Fixed Income Investing

Fixed income investments are designed to generate a specific level of interest income, while also providing diversification, capital preservation, and potential tax exemptions.

Looking for fixed income?

Looking for fixed income?

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Looking for help solving your fixed income challenges?

Count on Schwab, where we can access thousands of individual bonds from hundreds of dealers across the marketplace; for straightforward pricing so you keep more of your money; for access to over a thousand new issues every year; plus hundreds of no-load funds and commission-free bond ETFs.

Schwab Fixed Income Specialists can help meet your goal with unbiased guidance. Leveraging their advice and experience to review and recommend a fixed income strategy customized to one important investor: You.

From income to diversification, call a Schwab Fixed Income Specialist to meet your specific needs. 877-903-8069

Schwab's secondary market average security count and Fixed Income specialists data are as of January 2016. Unique number of dealers is as of December 2015.

All orders placed through a Schwab representative are subject to an additional $25 fee and all orders to sell bonds must be placed through a representative. Schwab reserves the right to act as principal on any bond transaction. In secondary market principal transactions the price will be subject to our standard mark up in the case of purchases and a mark down in the case of sales and also may include a profit to Schwab in the form of a bid-ask spread. When trading as principal, Schwab may also be holding the security in its own account prior to selling it to you and, therefore, may make (or lose) money depending on whether the price of the security has risen or fallen while Schwab has held it. Schwab will not act as both principal and agent simultaneously in the same transaction.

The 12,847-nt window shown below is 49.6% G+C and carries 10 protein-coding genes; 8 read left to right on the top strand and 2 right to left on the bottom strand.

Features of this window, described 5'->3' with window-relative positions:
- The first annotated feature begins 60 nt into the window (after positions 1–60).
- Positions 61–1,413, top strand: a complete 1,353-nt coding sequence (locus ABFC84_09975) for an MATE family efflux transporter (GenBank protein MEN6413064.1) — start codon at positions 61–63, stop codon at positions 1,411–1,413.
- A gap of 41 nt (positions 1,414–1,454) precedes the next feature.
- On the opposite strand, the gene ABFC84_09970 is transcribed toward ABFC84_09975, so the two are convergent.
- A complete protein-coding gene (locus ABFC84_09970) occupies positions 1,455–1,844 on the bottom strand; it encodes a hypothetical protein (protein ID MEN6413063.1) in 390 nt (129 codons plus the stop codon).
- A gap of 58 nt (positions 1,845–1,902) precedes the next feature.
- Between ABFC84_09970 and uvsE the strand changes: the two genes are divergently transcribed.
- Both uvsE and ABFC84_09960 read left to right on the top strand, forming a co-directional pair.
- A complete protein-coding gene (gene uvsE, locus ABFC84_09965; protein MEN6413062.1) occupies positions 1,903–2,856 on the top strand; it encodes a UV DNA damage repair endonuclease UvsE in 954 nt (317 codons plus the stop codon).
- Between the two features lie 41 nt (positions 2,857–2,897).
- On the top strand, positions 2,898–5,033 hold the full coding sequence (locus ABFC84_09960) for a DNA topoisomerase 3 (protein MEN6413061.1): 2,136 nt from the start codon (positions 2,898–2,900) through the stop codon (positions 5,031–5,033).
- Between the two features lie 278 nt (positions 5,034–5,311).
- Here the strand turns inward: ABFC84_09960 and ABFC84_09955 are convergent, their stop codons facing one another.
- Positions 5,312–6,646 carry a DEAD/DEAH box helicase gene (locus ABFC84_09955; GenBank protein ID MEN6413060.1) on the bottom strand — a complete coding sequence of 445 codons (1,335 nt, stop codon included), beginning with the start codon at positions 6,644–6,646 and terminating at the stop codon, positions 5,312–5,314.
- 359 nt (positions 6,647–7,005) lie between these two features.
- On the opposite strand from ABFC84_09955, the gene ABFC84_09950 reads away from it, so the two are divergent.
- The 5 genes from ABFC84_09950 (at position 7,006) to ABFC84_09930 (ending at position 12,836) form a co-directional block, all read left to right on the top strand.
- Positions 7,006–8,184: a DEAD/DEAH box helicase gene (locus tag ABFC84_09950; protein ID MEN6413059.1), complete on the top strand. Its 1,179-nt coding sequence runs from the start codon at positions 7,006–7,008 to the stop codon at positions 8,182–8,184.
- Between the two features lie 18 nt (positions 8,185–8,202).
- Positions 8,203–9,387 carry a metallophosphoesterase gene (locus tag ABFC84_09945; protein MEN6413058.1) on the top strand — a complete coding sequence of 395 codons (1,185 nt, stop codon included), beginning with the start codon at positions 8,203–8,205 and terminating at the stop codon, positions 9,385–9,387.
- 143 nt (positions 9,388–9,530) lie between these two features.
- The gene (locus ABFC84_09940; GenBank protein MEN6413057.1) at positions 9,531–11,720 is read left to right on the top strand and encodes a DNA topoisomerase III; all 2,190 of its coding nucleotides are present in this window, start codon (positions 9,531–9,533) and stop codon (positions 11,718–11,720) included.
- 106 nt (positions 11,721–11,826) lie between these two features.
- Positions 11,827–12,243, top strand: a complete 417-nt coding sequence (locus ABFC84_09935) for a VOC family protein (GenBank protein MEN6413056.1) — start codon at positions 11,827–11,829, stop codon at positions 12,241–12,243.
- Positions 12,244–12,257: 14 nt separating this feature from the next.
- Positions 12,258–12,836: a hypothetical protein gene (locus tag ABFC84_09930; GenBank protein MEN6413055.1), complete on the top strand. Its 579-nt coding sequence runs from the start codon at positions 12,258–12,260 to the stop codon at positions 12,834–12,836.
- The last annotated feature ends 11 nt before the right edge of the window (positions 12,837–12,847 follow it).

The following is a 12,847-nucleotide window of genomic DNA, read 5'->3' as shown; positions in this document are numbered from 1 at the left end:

Investors should consider carefully information contained in the prospectus, including investment objectives, risks, charges and expenses. You can request a prospectus by calling 800-435-4000. Please read the prospectus carefully before investing.

Investment returns will fluctuate and are subject to market volatility, so that an investor's shares, when redeemed or sold, may be worth more or less than their original cost.

No load mutual fund conditions:

Schwab's short-term redemption fee of $49.95 will be charged on redemption of funds purchased through Schwab's Mutual Fund OneSource® service (and certain other funds with no transaction fee) and held for 90 days or less. Schwab reserves the right to exempt certain funds from this fee, including Schwab Funds®, which may charge a separate redemption fee, and funds that accommodate short-term trading.

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Trades in no-load mutual funds available through Mutual Fund OneSource (including SchwabFunds) as well as certain other funds, are available without transaction fees when placed through or our automated phone channels. For each of these trade orders placed through a broker, a $25 service charge applies. Schwab reserves the right to change the funds we make available without transaction fees and to reinstate fees on any funds. Funds are also subject to management fees and expenses.

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Understanding fixed income investments

Fixed income investments are designed to generate income and help provide capital preservation. If you’re looking for potential tax benefits and want to diversify your portfolio, high-quality fixed income investments could be an option for you. 

Bonds, such as U.S. Treasuries and corporate or municipal bonds, are traditional types of fixed income investments. Investors may also consider mutual funds and ETFs that hold fixed income investments.

Ready to get started?

Why invest in fixed income?

Whether your goal is to diversify your investments, save for the future, receive dependable income, preserve principal, or help minimize taxes, fixed income investments could be a way to reach your goals.

The Benefits and Risks of Fixed Income Investing

The Benefits and Risks of Fixed Income Investing
  • Benefits
  • Risks
  • Benefits
    Fixed income investments generally carry lower risk than stocks. They also function well as a way to generate income or value from your investments on a consistent basis. 
  • Risks